[In this editorial, originally printed in the October 2010 issue of Game Developer magazine, EIC Brandon Sheffield discusses the conundrum the Japanese game industry faces, examining how smaller stores' fightback against the might of Wal-mart could present lessons for Japanese developers.]

As I write this, I’m in Japan for the Tokyo Game Show, and as such I’ve had the opportunity to speak with a number of Japanese developers in the last few days.

One question on everyone’s lips is “how do we appeal to the Western market?” It’s understandable—the Western market is huge, and the hardcore HD gamer in Japan is becoming less and less common.

Though this is anecdotal rather than empirical, I would submit that part of the reason Japanese hardcore gamers are on the decline is that while Western gamers grew up loving games, and have continued to find them a viable means of entertainment, Japanese gamers that grew up with the NES/Famicom now find those old games to be “nostalgic,” but have moved on to other leisure activities. However, on this side of the pond we’ve stuck with games well into our adulthood.

Wal-mart: The Great Evil

In one particular discussion, I mentioned that Japanese game companies needn’t hide their cultural background and different nature when making games for the West, as they often try to. It’s similar to the debate about Wal-mart killing all the local businesses.

The fact is, yes, Wal-mart kills local grocers, clothiers, and appliance shops when it moves into an area. It does this by providing a greater variety of products at a cheaper or comparable price, all in one location. The trouble is, if your market is general, like many of these mom and pop stores, someone will always be able to do that better than you, faster than you, and more efficiently than you, provided they have the backing to do it.

While I absolutely do feel for the mom and pop shops that got closed down when Wal-mart rolled in with its poor wages and sub-par product, I understand why people choose convenience over the principle of supporting local business. People will always do what’s easier for them.

But then, there are the niches. If you want to get the right kind of bait or tackle or fishing rod, you’re not going to go to Wal-mart, you’re going to go to a specialty bait shop. If you’re into model trains, you’re going to go to a shop that specializes in that. If you like comic books, you’re definitely not going to be sifting through the romance novels at Wal-mart to try to find the latest James Kochalka zine.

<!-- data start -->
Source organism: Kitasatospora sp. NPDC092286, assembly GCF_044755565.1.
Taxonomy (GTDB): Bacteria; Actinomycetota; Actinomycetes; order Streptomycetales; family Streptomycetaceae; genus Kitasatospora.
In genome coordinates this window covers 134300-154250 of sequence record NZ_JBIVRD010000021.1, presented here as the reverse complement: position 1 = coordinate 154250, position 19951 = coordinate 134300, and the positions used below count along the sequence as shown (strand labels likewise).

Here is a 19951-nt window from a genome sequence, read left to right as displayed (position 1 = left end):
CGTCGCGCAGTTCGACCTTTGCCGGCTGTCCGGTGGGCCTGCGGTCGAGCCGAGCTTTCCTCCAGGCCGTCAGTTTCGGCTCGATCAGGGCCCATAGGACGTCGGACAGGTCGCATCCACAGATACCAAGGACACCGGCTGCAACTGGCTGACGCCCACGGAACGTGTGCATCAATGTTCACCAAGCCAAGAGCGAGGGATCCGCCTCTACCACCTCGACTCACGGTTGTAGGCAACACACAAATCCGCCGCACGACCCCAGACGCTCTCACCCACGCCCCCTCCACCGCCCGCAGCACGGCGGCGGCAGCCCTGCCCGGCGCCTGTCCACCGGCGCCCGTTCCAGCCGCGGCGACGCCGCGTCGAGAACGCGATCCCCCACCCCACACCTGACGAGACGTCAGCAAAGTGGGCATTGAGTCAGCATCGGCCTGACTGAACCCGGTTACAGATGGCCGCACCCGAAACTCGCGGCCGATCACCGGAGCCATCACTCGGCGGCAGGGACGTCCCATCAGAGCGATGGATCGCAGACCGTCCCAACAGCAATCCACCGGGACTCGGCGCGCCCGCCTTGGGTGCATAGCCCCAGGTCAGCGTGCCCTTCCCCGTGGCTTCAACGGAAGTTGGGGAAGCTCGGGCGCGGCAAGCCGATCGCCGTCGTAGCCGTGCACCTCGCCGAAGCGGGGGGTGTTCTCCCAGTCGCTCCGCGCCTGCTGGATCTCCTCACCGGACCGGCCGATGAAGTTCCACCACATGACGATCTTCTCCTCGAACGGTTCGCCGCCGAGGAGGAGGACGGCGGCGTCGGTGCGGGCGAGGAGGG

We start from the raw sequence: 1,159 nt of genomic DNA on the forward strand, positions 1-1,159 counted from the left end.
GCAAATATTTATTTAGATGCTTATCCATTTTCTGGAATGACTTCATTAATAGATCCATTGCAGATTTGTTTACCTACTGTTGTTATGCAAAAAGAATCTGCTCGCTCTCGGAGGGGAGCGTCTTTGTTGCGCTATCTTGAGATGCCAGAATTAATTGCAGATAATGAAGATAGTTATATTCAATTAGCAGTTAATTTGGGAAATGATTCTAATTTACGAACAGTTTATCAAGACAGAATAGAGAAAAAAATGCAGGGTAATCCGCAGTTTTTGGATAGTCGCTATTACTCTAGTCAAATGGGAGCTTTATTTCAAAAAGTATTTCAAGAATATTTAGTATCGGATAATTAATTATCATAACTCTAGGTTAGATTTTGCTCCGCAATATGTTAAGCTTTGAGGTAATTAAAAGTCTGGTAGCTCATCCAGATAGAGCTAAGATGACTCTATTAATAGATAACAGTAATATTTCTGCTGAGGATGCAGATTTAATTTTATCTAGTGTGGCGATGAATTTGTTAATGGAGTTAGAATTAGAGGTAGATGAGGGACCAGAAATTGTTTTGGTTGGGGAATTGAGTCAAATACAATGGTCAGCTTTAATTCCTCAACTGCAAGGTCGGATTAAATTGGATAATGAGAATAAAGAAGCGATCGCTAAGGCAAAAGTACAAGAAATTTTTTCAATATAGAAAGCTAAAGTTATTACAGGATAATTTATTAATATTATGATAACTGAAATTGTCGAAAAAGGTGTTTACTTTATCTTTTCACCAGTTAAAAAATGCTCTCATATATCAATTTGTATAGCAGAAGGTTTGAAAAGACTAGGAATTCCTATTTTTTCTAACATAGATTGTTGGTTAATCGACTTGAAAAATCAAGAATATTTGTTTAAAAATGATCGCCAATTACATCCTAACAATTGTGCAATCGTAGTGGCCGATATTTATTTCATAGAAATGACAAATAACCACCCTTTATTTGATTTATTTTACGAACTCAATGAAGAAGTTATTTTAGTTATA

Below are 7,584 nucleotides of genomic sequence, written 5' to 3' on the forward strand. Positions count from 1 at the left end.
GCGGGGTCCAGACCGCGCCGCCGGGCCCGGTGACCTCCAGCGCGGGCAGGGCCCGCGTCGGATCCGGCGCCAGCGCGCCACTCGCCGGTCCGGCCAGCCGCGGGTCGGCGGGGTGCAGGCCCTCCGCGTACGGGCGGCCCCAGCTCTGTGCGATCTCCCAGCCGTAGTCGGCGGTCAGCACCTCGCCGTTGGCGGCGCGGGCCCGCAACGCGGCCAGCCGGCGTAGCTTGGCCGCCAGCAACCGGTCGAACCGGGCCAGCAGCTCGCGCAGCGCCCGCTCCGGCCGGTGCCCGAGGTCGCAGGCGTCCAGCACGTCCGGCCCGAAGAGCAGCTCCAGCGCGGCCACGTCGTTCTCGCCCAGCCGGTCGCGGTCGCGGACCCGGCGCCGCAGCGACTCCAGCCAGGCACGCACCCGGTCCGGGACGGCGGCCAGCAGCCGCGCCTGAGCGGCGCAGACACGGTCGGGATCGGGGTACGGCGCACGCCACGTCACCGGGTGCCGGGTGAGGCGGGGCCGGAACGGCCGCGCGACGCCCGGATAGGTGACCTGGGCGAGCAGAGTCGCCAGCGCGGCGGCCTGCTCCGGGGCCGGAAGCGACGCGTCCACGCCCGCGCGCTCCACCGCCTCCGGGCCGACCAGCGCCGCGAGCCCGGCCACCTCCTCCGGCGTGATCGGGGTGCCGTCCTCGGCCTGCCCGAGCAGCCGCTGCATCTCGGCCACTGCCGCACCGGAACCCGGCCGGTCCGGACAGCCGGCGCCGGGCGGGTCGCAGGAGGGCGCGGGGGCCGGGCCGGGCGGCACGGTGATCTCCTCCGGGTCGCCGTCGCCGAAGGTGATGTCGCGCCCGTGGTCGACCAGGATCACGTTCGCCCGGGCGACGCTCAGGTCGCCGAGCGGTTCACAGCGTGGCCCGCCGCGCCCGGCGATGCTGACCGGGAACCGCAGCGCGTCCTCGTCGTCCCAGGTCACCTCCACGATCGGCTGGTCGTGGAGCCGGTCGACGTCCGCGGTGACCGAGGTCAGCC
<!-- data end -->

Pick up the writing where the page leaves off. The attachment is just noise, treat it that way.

What Wal-mart can’t do is cater to specific tastes. If what you’re doing is very generalized, someone will always be able to do it better. But if you’re a specialist, by definition you’re equipped to understand that niche better than Wal-mart could ever hope to, or even desire to.

Wal-mart doesn’t want to be the best seller of model trains. Wal-mart wants to make the most money with the least effort. If you love trains, you’ve got a niche you can fill, with the right amount of skill and exposure.

Get In the Niche

There are two types of Japanese games that have done well in recent years. There are those games that are simply very solid, but don’t necessarily appear to be from any particular country. Games like Street Fighter IV or New Super Mario Bros. are good examples.

But you’ve also got the games with interesting ideas that attempt to differentiate themselves in order to get noticed, such as No More Heroes or Demon's Souls. The games from Japan that have failed have often been those that attempted to emulate Western games just for the sake of it, without actually understanding what makes those games fun in the first place.

This really applies to all of game development, not just when trying to make a game in Japan that will appeal to the West—but you’ve got to have a basically good game above all other things. Just keep in mind, if you go into the generalist camp, simply trying to make a good game with common themes, you’re competing with a huge number of companies, many of which will have been toiling in your particular genre, with your particular brand of space marine for many a year.

On the other hand, if you spend more time working to differentiate your game, to give it a unique visual, aural, or game play style (and I mean significantly different, not just nicer explosions, or better ponytail physics), then you’ve got a talking point right away. The press will want to pay attention to your title, because maybe it’s doing something interesting. Fans will notice the press and follow the title. Non-core gamers may even catch wind of this buzz, if it gets loud enough.

Could a Japanese-developed third-person shooter about a bald, no-nonsense space marine work? Certainly it could. But does simply emulating that idea show the strength of a company or an understanding of a genre? Not really. On the other hand, with an interesting visual theme and an irreverent sense of humor, you immediately wind up closer to distinctive games like No More Heroes or Metal Gear Solid.

It’s not necessary to hide where you come from—an American game developer making Red Dead Redemption is a perfect fit. A British game developer like TT Games making an irreverent well-animated action platformer like the Lego franchise is a perfect fit.

For Japan, making a rather heady, visually stylish game such as Mad World or Bayonetta makes the most sense. Why should we try to be something we’re not? If we all just take what we know, apply the existing techniques from other games that have come before us, but marry all that with our unique expertise, then we wind up being the invincible mom and pop that Wal-mart simply can’t touch.